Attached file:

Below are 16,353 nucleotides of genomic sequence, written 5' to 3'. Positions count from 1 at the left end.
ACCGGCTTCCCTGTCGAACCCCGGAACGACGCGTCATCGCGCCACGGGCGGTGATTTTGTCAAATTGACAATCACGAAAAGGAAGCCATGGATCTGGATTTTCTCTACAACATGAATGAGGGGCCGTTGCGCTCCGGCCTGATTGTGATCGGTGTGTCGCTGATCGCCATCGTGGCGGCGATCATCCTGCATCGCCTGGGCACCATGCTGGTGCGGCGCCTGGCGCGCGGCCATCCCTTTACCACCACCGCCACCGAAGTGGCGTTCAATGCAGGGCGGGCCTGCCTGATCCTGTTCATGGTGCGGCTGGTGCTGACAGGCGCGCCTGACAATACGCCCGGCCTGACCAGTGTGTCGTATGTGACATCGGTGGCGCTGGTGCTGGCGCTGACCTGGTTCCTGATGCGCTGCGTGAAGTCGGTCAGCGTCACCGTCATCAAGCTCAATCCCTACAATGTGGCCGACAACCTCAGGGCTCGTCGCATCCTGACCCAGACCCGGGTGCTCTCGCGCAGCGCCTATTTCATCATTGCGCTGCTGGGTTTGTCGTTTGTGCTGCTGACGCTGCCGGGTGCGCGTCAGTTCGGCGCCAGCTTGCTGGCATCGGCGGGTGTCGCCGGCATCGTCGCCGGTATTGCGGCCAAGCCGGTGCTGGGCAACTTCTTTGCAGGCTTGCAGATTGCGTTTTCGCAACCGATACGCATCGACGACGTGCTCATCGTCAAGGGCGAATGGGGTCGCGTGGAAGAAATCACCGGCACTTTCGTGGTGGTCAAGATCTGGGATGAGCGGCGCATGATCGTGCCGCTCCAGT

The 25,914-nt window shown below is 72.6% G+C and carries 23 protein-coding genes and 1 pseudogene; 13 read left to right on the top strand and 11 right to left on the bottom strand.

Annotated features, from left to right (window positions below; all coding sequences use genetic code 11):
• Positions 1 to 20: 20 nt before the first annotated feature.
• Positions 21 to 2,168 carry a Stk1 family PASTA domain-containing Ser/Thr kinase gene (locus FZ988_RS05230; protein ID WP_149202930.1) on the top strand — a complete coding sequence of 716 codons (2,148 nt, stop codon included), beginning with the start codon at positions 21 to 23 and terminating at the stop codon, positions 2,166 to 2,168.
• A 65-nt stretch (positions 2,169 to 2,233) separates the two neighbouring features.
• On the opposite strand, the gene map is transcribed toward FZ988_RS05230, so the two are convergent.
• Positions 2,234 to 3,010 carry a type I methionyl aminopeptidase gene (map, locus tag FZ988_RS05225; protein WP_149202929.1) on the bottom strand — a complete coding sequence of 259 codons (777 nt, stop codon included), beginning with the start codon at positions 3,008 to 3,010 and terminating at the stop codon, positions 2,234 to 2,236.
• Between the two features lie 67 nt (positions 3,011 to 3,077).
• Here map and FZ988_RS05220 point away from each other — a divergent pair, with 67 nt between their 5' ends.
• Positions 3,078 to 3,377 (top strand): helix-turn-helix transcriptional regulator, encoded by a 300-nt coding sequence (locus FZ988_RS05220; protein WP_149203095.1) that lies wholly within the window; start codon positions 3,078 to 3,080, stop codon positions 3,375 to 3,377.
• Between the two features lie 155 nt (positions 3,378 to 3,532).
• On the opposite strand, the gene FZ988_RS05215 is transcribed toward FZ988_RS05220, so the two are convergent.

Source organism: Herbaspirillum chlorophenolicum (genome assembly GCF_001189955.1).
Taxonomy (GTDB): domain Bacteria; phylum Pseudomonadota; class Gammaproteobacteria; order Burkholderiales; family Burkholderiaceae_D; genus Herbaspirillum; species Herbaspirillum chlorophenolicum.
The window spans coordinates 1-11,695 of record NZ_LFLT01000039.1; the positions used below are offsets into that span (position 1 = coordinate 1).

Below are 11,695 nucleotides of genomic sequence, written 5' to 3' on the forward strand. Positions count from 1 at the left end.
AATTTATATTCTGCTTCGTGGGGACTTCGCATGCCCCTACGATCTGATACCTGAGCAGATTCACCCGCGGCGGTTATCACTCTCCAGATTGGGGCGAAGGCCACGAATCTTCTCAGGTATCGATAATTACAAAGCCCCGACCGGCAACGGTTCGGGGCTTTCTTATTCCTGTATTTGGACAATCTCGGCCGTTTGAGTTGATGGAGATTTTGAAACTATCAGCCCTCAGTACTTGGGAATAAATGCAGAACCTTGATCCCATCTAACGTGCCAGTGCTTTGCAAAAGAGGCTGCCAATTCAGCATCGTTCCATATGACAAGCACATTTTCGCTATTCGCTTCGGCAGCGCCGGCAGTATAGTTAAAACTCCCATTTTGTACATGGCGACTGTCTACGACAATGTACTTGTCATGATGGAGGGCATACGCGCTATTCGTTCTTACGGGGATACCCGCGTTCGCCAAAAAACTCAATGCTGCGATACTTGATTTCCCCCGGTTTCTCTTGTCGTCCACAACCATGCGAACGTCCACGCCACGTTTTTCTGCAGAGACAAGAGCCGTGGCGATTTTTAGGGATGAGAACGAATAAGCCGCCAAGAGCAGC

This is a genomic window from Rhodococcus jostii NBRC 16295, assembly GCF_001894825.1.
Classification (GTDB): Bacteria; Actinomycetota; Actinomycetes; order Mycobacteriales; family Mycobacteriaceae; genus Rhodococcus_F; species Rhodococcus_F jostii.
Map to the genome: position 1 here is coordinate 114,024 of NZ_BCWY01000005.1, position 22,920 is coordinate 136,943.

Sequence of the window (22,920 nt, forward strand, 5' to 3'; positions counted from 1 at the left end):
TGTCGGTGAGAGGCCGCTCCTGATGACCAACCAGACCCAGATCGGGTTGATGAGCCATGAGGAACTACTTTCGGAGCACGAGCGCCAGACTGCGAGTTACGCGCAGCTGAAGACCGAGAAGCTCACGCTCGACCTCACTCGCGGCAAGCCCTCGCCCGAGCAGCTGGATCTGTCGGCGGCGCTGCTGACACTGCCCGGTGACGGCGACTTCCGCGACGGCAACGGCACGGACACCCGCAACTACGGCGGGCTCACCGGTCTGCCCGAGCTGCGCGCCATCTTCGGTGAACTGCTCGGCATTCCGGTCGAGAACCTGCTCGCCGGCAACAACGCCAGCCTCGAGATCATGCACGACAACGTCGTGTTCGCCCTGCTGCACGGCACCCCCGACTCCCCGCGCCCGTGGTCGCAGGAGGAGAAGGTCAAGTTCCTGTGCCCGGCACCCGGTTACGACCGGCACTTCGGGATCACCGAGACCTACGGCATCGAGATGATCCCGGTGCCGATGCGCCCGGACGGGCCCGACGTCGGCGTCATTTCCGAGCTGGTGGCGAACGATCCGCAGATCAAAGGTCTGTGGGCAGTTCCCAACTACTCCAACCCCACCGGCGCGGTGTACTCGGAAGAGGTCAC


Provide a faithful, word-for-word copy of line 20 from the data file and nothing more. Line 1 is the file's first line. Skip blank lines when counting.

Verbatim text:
This is a genomic window from Rhodococcus jostii NBRC 16295, assembly GCF_001894825.1.